With the 2012 race in full swing, Mark Murray and Domenico Montanaro discuss if the Republicans will be able to keep control of the House and take back the Senate.
The White House isn't the only thing at stake on Election Night 2012.
Control of the House and Senate also hang in the balance, impacting the eventual president's ability to govern. It could be split government or even a three-chamber sweep for Republicans.
Video and transcript by NBC's Morgan Parmet.
MARK MURRAY: Welcome to the latest addition of Inside the Boiler Room. I'm Mark Murray, joined by my colleague, Domenico Montanaro. Domenico, we got a question from Candice who asks, "What are the chances the Republicans retain the House and what seats are up for grabs that would allow the Republicans to take over the senate too?
DOMENICO MONTANARO: Well one of the things we certainly love talking about: A little down ballot. So let's get to it here. The question here is can Democrats take back the House? Can Republicans retain the House?
You know a lot of people think that's probably not likely. It's probably the case because of redistricting and where things stand now that Democrats pick up high single digits is what a lot of people are looking at as something and they need about 25 seats
MARK MURRAY: Right.
DOMENICO MONTANARO: So, it's not likely that they take back the House. The Senate, however, is going to be hotly watched. Closely watched. The thing to watch on election night because what we see right now, here's the field of play: Republicans will need three seats; will need to flip three seats, if President Obama loses.
If a Republican becomes President, they'll need three seats. If President Obama wins, they'll need four to take back the house. If you look through the field, let's go down the map. You've got North Dakota and Nebraska. Two right now you probably put in the Republican column. Then you also look at some Toss Ups like Missouri, Montana, and those two states a lot closer but maybe nudging, nudging, leaning towards Republicans. That's four.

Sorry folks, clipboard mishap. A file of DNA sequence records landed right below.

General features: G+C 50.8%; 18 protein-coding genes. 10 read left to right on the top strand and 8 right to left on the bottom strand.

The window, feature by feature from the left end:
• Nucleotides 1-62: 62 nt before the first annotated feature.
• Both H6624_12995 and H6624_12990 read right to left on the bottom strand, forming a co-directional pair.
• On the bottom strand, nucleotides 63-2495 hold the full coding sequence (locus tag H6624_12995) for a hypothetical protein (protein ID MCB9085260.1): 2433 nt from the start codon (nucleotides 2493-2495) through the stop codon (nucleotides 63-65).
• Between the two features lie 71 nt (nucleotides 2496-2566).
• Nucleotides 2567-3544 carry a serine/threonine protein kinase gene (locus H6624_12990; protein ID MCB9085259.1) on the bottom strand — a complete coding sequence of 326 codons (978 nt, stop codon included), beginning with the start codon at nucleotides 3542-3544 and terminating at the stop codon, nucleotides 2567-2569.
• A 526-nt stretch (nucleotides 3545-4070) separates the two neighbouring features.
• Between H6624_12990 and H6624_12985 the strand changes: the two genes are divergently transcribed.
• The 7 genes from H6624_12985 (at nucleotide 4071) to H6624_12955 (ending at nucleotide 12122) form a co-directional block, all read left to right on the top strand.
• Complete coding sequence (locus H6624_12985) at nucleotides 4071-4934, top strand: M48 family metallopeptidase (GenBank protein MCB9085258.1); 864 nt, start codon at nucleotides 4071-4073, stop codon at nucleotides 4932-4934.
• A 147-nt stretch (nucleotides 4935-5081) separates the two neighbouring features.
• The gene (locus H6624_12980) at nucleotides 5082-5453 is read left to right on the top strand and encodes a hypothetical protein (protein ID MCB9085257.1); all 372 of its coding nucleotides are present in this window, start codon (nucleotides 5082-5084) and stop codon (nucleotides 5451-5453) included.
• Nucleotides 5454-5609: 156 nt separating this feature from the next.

But when we look at the other side of this, Democrats, you know, holding Virginia. Looks like a 50-50 race right now between Tim Kaine and George Allen, but also Nevada and Massachusetts are two targets that Democrats actually have. You know, the question between those three states, between Nevada, Virginia, and Massachusetts, as you've said, it seems if somebody wins two of those three, then we'll see who’s in control of the Senate.
MARK MURRAY: That is the one thing to look at. Whoever wins two of the three in Nevada, Virginia and Massachusetts will probably end up controlling the senate. Domenico, if Democrats are able to win all three and President Obama wins re-election, that's how they end up holding on to control of the Senate.
As for those House races again. The magic number is right. Democrats have to pick up 25 to take over the house. A lot of the very smart political analysts of the world, the Charlie Cooks, the Stu Rothenbergs, have looked back, that even when an incumbent President wins in a landslide fashion for re-election, that often that hasn't had a big down ballot effect. When Bill Clinton won in 1996, Democrats didn't win a whole bunch of House races. When George W. Bush won in 2004 even though it was contested, there wasn't a big down ballot effect.
So this is some of the reasoning why you might end up only having 10 or 15 House races switch hands. On the other hand, Democrats have to be feeling really good right now. When you look at polls, generic ballots are showing that things are starting to return a little bit more to 2008 from than they were 2010 when Republicans had that sweep in the House race.
DOMENICO MONTANARO: Yeah, and the Down Ballot effect is really important when you think about the Senate races especially in Nevada and Massachusetts because Massachusetts is obviously a state where Democrats are going to do well. In a Presidential election, it's one of the strongest Democratic or liberal states, but the question is going to be whether or not Scott Brown can convince voters who are going to vote for President Obama to also vote for him. That's, you know, can be a tall order, but he's done a lot of the things to move himself in a more moderate direction. Certainly irritating a lot of his tea party support when he had come in taking over what had been Ted Kennedy's seat.
In Nevada, if President Obama wins in Nevada, which he has done well with Hispanic voters. Did well there in 2008, then the question becomes will those same people who vote for President Obama also vote for Dean Heller. That's going to be an interesting thing to watch.
MARK MURRAY: Yeah, it really is. And it's just one of those things that we are going to be watching on election night. In addition to that, Presidential contest and all those battle ground states. Paying attention to the House, Senate, and also the Governor’s race.
DOMENICO MONTANARO: Let's do it.